‘pages and pages of self-indulgent mind-vomit’. I hate that word, but it sure says a mouthful, pun intended. I shy away from books that are considered literary for that one reason. While I think it’s great to explore the protagonist’s internal conflict, tell me a great story. If all factors are darn good I’ll put up with only so much mind-puke before my eyes glaze and I start skimming.

    As to conflict – yes! But too much is just too much. I really enjoy Clive Cussler, but there reaches a point where it gets almost comical. The last two of his novels I was close to begging for it to end with a 100 or more pages to go. The story and the great characters is what held me to the end.

    Personally, I like a little breather between conflict as it’s more realistic and you get a chance to know the characters better. As long as most of it isn’t carried on in the protagonist’s head. Reading should be fun, not unending tension. We all get enough of that in our every day lives.

  26. www.loricorsentino.comwww.loricorsentino.com

    Great post as always, Kristen! I really enjoyed your talk yesterday at the Heart of Denver Romance Writers/Colorado Romance Writers workshop. I really enjoyed myself and learned heaps. Thank you for being so generous with your knowledge! Tomorrow will be posting my first NEW blog, and already have two more in the works for later in the week. Thank you for the inspiration and ideas!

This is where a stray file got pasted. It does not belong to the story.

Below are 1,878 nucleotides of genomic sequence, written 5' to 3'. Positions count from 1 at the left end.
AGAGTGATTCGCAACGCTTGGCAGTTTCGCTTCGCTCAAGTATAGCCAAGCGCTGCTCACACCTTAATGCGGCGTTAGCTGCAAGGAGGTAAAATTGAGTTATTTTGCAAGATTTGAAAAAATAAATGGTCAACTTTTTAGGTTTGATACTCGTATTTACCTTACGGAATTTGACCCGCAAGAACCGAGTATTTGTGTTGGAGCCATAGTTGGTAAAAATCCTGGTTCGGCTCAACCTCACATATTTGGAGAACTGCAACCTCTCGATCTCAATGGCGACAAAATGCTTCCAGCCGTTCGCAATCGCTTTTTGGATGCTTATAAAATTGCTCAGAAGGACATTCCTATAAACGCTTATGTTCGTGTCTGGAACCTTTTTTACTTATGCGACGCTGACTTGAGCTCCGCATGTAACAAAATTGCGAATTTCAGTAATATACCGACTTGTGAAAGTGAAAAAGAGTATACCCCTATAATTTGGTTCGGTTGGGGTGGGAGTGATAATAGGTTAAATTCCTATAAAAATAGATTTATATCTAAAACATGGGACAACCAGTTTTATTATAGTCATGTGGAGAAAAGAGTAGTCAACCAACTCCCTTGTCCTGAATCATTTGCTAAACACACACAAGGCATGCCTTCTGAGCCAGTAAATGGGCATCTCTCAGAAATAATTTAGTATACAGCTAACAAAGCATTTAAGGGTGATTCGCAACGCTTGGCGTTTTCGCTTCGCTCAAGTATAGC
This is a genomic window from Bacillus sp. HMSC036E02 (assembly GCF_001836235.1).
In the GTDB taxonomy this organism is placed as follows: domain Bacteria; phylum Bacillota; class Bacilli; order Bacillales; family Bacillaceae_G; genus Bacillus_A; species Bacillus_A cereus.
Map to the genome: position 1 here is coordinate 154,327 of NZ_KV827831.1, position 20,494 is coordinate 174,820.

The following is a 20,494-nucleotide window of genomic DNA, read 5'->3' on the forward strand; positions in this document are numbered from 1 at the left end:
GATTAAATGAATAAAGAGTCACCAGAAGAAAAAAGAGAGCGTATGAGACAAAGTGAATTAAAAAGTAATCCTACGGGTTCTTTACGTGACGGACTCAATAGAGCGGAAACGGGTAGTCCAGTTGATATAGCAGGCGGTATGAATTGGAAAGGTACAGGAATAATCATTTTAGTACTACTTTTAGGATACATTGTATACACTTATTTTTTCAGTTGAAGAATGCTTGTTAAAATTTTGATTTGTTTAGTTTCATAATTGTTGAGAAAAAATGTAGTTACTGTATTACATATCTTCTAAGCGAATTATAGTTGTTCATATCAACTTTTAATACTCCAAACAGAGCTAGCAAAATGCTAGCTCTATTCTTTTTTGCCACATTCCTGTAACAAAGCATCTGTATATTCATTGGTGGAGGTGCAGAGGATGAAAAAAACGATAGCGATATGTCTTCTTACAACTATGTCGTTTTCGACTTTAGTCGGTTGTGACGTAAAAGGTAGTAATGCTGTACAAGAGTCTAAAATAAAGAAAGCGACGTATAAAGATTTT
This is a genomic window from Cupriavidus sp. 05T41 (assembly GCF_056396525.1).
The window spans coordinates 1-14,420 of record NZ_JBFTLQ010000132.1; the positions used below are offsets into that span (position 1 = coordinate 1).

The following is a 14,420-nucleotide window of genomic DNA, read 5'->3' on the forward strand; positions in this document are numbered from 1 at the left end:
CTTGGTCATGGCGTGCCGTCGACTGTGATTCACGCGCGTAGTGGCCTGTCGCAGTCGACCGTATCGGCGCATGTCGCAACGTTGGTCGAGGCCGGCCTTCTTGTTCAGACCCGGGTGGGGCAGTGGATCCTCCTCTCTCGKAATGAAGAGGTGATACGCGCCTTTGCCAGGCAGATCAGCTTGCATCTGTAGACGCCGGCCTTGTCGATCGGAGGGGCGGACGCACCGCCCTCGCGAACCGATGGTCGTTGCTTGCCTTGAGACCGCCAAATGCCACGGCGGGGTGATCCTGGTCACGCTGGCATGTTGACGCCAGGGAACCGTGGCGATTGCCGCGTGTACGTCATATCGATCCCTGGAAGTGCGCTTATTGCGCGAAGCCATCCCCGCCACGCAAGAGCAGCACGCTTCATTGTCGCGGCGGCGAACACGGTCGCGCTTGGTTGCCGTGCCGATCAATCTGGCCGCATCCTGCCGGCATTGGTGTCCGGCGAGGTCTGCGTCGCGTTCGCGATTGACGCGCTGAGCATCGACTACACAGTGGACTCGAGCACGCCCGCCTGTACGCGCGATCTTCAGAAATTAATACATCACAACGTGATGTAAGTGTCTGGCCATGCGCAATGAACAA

27. clirvinclirvin

    Thanks for another great article. Quickly becoming one of my favorite writing blogs.

  28. Dennis LangleyDennis Langley

    Recently took a class on writing “Literary” Sci-fi, fantasy, and horror. I am starting to shun anything with the “L” word. 😉

    As for conflict, I could not agree more. Every scene should leave the main characters in greater jeopardy until the final scene and climax.

  29. Sheila CallahamSheila Callaham

    Great post, as always, Kristen! I’m going to have to start tweeting the now infamous vomit quote and refer authors back to you!

  30. J. N. JohnsonJ. N. Johnson

    I’ve always struggled with the term ‘literary’ What does that mean, exactly?!? Now I know: Self-indulgent mind-vomit! 🙂 love it! And thanks for giving my brain-matter much to think about. You have become my #1 writing resource. Thanks Kristen. You rock! now…as soon as I can figure out how… to… tweet this….ahhh..I’m such a rookie!

    • lythyalythya

      Hmm, isn’t it just that literary fiction focuses more on character than an outward plot and the outward plot exists to externalize the inner conflict. To me The Old Man and the Sea is a particularly literary piece 😛

  31. lythyalythya

    I remember a book series that caught me when I was little and that moved me a lot. The lead was thrown into so much shit and the wonder of the book that she just kept going. Sometimes I just sat and screamed “why don’t you walk away?!” but her attachment to the people in need (people who treated her like crap) was too great.
    Oh, I need to reread that one …

  32. MorgynMorgyn

    Throw a rock in it — doesn’t get more pithy than that or more meaningful!

  33. robsparkes2013robsparkes2013

    Great post, and I agree that there has to be problems for things to be interesting.